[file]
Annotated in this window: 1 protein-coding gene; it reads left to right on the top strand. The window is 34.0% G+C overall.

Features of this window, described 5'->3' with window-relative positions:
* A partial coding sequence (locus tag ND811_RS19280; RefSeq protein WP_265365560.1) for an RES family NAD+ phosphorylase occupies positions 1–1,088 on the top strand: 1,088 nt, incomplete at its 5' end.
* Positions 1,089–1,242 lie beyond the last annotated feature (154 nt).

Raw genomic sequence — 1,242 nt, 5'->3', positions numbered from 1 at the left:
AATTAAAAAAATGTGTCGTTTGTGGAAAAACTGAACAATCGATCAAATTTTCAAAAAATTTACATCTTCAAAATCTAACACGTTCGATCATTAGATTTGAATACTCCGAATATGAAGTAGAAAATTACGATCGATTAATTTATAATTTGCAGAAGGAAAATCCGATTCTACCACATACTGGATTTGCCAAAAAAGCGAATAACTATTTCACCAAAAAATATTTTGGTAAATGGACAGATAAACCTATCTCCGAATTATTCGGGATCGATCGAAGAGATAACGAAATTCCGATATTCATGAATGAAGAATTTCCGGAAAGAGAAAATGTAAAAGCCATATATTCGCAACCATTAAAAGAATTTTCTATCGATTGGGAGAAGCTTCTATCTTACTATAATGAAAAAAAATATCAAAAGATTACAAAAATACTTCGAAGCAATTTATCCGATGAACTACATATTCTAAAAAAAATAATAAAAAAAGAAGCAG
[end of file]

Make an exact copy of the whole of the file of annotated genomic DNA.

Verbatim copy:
Annotated in this window: 1 protein-coding gene; it reads left to right on the top strand. The window is 34.0% G+C overall.

Features of this window, described 5'->3' with window-relative positions:
* A partial coding sequence (locus tag ND811_RS19280; RefSeq protein WP_265365560.1) for an RES family NAD+ phosphorylase occupies positions 1–1,088 on the top strand: 1,088 nt, incomplete at its 5' end.
* Positions 1,089–1,242 lie beyond the last annotated feature (154 nt).

Raw genomic sequence — 1,242 nt, 5'->3', positions numbered from 1 at the left:
AATTAAAAAAATGTGTCGTTTGTGGAAAAACTGAACAATCGATCAAATTTTCAAAAAATTTACATCTTCAAAATCTAACACGTTCGATCATTAGATTTGAATACTCCGAATATGAAGTAGAAAATTACGATCGATTAATTTATAATTTGCAGAAGGAAAATCCGATTCTACCACATACTGGATTTGCCAAAAAAGCGAATAACTATTTCACCAAAAAATATTTTGGTAAATGGACAGATAAACCTATCTCCGAATTATTCGGGATCGATCGAAGAGATAACGAAATTCCGATATTCATGAATGAAGAATTTCCGGAAAGAGAAAATGTAAAAGCCATATATTCGCAACCATTAAAAGAATTTTCTATCGATTGGGAGAAGCTTCTATCTTACTATAATGAAAAAAAATATCAAAAGATTACAAAAATACTTCGAAGCAATTTATCCGATGAACTACATATTCTAAAAAAAATAATAAAAAAAGAAGCAG